A Chinese paramilitary policeman stands guard at the entrance to the U.S. consulate in Chengdu, southwest China’s Sichuan province on September 17, 2012.
Goh Chai Hin | AFP | Getty Images
China’s Foreign Ministry announced Friday that it is revoking the license for the U.S. consulate general in the southwestern Chinese city of Chengdu.
The ministry also ordered the consulate general to cease operations, according to an online statement.
“The current situation between China and the U.S. is something the Chinese side does not want to see,” the foreign ministry said in an online Chinese-language statement, according to a CNBC translation.
“The responsibility lies entirely with the U.S. side,” the statement added. “We again urge the U.S. side to immediately revoke its relevant wrong decisions, to create necessary conditions for the two countries’ relationship to return to normal.”
When contacted by CNBC, the U.S. Embassy in Beijing declined to comment on the Chengdu consulate.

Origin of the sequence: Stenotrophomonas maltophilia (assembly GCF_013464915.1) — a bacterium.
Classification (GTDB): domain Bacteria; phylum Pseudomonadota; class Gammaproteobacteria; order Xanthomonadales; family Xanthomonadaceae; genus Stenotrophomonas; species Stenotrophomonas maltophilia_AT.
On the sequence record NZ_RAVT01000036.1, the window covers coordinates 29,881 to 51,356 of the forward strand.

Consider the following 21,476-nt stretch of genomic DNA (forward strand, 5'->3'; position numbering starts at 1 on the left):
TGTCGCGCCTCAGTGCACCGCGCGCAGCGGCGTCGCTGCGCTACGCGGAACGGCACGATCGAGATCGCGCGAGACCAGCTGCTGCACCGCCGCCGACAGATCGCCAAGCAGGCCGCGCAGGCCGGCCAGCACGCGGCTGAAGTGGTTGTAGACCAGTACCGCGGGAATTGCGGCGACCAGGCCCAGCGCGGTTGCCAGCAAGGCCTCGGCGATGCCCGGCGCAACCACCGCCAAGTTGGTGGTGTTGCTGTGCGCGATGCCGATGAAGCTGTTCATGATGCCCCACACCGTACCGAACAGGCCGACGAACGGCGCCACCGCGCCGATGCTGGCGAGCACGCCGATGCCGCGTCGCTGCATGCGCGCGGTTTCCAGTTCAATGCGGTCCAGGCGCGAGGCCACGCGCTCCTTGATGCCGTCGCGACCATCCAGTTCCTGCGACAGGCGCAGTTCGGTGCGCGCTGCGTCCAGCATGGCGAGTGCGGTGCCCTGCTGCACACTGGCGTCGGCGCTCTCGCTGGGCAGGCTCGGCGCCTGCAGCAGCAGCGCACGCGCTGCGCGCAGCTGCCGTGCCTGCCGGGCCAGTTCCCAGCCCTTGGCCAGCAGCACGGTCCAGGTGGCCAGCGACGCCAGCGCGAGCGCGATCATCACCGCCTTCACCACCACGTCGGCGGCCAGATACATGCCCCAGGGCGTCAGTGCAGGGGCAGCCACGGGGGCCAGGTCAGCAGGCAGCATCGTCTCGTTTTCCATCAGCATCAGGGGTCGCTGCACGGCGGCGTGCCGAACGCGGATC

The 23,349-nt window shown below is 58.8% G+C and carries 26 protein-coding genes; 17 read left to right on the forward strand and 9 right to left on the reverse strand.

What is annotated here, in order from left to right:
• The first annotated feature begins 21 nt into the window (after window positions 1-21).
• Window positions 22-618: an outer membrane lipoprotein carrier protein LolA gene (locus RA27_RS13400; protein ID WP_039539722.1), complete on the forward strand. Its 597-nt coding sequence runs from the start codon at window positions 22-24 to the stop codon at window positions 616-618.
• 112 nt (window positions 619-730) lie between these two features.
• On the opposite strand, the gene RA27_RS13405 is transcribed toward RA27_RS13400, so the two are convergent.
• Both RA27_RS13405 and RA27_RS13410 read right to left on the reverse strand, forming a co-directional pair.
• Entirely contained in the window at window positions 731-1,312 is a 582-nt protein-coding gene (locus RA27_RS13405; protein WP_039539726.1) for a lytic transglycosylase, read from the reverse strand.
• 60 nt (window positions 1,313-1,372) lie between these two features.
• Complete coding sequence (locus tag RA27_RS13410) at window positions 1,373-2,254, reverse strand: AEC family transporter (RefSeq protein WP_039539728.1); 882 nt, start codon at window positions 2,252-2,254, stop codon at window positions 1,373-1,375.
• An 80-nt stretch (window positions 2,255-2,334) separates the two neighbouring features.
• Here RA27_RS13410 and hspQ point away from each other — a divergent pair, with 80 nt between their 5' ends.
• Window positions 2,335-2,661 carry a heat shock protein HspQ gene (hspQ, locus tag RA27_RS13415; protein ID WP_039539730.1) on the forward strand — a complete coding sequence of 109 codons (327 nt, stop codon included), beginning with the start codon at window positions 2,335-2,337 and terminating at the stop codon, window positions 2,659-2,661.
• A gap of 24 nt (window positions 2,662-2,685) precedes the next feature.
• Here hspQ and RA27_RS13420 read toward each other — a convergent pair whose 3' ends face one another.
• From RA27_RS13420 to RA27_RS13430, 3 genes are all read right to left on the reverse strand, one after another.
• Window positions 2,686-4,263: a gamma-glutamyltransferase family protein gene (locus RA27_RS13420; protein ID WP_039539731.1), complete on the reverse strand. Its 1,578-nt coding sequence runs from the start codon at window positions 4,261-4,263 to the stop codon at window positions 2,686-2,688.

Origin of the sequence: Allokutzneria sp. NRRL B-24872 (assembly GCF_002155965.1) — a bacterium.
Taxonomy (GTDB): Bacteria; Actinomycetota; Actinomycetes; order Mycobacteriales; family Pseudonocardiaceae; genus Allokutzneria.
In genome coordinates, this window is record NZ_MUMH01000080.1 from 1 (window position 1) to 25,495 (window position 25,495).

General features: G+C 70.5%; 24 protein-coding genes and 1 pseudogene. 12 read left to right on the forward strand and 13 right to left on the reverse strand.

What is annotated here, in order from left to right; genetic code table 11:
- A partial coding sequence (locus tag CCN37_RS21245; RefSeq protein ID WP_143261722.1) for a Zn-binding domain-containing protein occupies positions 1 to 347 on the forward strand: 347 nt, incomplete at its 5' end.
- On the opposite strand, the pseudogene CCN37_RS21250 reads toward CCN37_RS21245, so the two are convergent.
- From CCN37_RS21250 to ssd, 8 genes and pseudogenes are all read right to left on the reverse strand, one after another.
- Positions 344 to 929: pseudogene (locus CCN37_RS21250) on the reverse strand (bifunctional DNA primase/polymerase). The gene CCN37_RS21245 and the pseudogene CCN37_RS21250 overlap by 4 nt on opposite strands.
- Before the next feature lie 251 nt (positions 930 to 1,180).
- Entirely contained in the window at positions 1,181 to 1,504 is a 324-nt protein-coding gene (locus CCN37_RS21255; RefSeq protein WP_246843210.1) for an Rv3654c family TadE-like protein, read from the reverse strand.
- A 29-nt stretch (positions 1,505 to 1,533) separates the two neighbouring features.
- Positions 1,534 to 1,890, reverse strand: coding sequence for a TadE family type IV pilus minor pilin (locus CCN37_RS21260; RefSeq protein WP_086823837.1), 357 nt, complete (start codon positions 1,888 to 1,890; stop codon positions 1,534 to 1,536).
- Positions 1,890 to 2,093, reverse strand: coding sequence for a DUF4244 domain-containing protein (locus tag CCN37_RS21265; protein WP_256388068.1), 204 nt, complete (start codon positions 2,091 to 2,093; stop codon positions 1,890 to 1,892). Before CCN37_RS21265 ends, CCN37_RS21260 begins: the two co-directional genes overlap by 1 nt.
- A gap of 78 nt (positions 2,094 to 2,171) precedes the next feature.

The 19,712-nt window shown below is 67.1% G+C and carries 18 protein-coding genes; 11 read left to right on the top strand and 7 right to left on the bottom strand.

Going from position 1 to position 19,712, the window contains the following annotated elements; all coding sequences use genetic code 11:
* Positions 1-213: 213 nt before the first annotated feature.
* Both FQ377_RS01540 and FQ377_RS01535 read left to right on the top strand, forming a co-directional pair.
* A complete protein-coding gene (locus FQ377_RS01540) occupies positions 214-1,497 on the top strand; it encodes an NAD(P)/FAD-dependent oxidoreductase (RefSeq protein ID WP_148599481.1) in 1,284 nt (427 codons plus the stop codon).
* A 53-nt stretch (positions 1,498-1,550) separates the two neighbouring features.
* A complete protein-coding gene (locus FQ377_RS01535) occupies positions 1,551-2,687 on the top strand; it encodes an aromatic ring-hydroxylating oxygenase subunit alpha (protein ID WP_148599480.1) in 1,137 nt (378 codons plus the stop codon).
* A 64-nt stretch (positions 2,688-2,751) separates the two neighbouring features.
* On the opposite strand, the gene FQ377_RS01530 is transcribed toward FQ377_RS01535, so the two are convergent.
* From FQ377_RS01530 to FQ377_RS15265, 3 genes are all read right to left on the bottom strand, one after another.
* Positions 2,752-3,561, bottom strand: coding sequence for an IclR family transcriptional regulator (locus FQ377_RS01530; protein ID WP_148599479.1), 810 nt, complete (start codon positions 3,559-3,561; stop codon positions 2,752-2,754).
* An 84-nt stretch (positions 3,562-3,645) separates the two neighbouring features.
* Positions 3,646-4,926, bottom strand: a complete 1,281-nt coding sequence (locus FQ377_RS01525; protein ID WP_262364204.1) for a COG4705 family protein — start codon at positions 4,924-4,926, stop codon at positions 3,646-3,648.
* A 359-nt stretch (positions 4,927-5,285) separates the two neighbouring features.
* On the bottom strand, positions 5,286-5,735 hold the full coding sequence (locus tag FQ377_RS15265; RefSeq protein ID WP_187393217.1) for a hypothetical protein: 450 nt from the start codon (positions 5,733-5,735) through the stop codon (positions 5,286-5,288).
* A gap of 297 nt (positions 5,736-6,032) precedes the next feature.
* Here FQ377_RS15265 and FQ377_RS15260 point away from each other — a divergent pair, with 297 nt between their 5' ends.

The Chengdu consular district covers the controversial autonomous region of Tibet, the municipality of Chongqing, and the provinces of Sichuan, Yunnan and Guizhou, according to the consulate’s website.
The announcement comes after the U.S. ordered China to close its consulate in Houston. U.S. State Department spokesperson Morgan Ortagus said the directive to close China’s consulate general in Houston was made to protect American intellectual property and the private information of its citizens. Beijing had condemned the decision and warned of firm countermeasures.
During a CNBC “Street Signs Asia” interview earlier on Friday, Eurasia Group’s Michael Hirson said that “if they were to choose an important but still secondary consulate like Chengdu or Shenyang, that would be in keeping with the role that the Houston consulate serves.”
Hirson, who is practice head for China and Northeast Asia at Eurasia Group, explained that targeting the consulates in Shanghai or Guangzhou “would be a notch above Houston.”
“If they were to close the Hong Kong consulate, that would be then thrusting this dispute into what’s already very serious impasse of course with the future of Hong Kong and Hong Kong’s autonomy,” he said. “So I think that would be the most escalatory move in terms of closing the consulate.”
Mainland Chinese stocks led losses in the Asia Pacific region during Friday trade, as U.S.-China tensions hit investor sentiment.
The Chengdu consulate, which was established in 1985, is one of five the U.S. has in mainland China, in addition to the embassy in Beijing.
About three-fourths of the roughly 200-person Chengdu consulate staff are Chinese, according to the consular website.
— CNBC’s Sam Meredith and Yen Nee Lee contributed to this report.